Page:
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I don't see any source that could be earth shattering enough to change Shiloh to a CS victory, it's stretching it to call it a draw.

I've seen recent claims on the web that battles like Atlanta & Shiloh were actually CS victories...I have to scratch my head and ask why when it's clear the men who fought them considered them US victories or CS losses depending upon the perspective. Come to think of it I recall seeing a claim that the CS actually won the battle of Missionary Ridge... that takes some serious alternate reality thinking.

I've spoken to Mr Redding in the past and do look forward to any earth shaking discoveries he might have made. The others I am only vaguely familiar w/ but do look forward to what they have to say... as to any of the three claiming Shiloh as somehow a CS victory; I just can't see it.



 Posted: Tue Sep 30th, 2008 07:34 pm
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The Iron Duke
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"The counter attack put everyone at the same place on the battlefield as when they started.  When the fighting was over, then the Confederate army withdrew to Corinth.  The point is, both armies were still intact."

If that is your basis for calling Shiloh a draw than that is an extremely narrow view of the situtation.

And any author, like Thomas Buell, who feels the need to bash one general in order to raise up another one should be taken with a grain of salt.

"The reason for the controversy is your statement is incorrect."

Incorrect according to whom???

Everyone else on this thread has agreed with me. You're the only one who has an issue with it and it's only because of semantics.

Last edited on Tue Sep 30th, 2008 07:48 pm by The Iron Duke



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 Posted: Tue Sep 30th, 2008 08:37 pm
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barrydancer
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calcav1's post above has the right of it in my estimation. One must look not only at what happened on the field, which is conclusive enough in it's own right, but at the larger strategic goals. Had Johnston and Beauregard, for instance, failed to crush Grant's army, but managed to halt Federal advances in the theatre, one might be able to make a case, albeit tenuous I think, for a draw. The actual circumstances were far from this, though. Both armies (or all three, really, given Buell's presence) may have been battered but able to field a formidable operational strength, yet when one considers that the Federal advance was not halted, that Beauregard withdrew from Corinth without firing a shot, Shiloh is nothing but a Union victory.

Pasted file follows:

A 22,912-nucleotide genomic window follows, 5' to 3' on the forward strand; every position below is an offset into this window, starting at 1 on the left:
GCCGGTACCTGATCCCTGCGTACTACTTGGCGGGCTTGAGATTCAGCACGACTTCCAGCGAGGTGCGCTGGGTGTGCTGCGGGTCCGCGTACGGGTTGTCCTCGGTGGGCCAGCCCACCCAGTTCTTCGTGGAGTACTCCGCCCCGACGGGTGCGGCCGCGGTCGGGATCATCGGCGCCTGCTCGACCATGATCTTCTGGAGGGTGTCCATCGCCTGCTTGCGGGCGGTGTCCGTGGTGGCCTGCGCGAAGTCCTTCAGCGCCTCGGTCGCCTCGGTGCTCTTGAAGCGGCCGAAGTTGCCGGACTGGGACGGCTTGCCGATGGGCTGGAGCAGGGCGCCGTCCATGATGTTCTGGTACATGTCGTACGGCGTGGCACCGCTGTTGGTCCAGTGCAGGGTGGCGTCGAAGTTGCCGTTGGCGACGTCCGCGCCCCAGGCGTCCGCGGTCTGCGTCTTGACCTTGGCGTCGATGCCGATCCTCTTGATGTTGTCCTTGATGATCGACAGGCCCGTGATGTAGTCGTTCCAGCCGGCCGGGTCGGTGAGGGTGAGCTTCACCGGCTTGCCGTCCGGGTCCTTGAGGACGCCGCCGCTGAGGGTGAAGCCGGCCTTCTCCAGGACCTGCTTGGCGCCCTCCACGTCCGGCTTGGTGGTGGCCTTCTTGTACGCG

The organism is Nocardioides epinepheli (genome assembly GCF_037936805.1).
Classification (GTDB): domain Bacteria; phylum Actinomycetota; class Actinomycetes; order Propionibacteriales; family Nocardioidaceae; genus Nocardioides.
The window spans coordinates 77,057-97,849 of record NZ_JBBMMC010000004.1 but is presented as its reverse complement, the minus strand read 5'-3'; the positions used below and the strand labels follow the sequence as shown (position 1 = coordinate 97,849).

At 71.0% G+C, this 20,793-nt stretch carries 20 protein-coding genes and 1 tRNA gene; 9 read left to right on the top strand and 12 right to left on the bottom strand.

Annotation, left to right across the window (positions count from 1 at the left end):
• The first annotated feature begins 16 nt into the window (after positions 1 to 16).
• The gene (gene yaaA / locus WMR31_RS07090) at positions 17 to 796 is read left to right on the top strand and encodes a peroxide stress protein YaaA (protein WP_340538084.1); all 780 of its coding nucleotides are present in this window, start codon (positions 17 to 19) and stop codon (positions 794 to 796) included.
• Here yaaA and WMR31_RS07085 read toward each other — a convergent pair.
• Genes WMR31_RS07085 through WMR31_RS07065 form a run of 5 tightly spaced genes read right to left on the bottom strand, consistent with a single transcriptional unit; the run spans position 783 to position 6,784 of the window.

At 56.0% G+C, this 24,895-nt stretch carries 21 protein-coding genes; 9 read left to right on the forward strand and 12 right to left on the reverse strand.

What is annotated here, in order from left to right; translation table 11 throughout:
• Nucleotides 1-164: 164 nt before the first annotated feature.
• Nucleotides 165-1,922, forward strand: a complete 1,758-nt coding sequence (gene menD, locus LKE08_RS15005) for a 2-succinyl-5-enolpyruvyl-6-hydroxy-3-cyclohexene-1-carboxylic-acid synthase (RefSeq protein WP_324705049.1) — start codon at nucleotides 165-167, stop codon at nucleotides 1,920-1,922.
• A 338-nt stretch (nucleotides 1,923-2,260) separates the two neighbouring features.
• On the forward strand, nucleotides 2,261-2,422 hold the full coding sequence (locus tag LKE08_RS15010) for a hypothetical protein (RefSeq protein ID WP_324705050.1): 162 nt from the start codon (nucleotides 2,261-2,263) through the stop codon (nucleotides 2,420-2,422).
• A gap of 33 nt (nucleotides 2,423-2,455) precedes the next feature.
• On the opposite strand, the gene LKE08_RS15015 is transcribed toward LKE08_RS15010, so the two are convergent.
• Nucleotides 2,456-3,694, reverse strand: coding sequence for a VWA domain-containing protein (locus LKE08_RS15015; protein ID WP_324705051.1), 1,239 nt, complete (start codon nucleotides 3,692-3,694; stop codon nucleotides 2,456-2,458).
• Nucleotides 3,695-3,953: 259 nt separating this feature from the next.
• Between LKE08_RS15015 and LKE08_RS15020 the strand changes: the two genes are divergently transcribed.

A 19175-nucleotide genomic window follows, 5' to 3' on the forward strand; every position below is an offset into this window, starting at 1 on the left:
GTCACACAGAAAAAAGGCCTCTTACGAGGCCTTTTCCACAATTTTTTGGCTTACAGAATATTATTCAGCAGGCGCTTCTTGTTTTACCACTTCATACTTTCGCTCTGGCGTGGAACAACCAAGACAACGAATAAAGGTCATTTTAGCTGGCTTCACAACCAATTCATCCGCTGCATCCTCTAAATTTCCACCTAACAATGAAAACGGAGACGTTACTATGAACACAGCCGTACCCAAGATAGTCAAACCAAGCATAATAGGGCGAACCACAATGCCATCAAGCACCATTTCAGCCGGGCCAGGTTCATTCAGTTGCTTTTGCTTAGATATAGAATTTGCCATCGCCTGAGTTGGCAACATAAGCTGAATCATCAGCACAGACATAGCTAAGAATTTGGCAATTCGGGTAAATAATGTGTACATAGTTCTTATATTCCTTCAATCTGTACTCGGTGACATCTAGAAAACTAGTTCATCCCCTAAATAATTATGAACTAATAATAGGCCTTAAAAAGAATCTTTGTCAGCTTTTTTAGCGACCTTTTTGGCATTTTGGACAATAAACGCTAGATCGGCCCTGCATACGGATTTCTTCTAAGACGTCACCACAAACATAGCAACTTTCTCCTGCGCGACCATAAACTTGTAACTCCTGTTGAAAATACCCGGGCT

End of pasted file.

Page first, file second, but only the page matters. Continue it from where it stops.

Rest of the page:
I have the book in question, though it's been a long time since I read it. I might have to take another look at it.

Last edited on Tue Sep 30th, 2008 08:38 pm by barrydancer



 Posted: Wed Oct 1st, 2008 02:04 am
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HankC
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barrydance is right on, or at least very close. But,w;r asking the wrong question.

Rather than 'who won the battle', better questions are 'how did the battle change the war' and 'whose war effort was aided by the battle'?

After Shiloh, the large Union armies in SW Tennessee pinned a similar number of Confederate troops there as well. Helped by this immobility and otherwise weak opposition, US troops moved down the Mississippi, taking Island Number 10 and Memphis. Moving up the Father of Waters from the Gulf, New Orleans fell as well.

Shiloh showed Grant, Sherman, et al, the limits of 'maximum' in 'Confederate maximum effort'. Never would they see the same again in the west.


HankC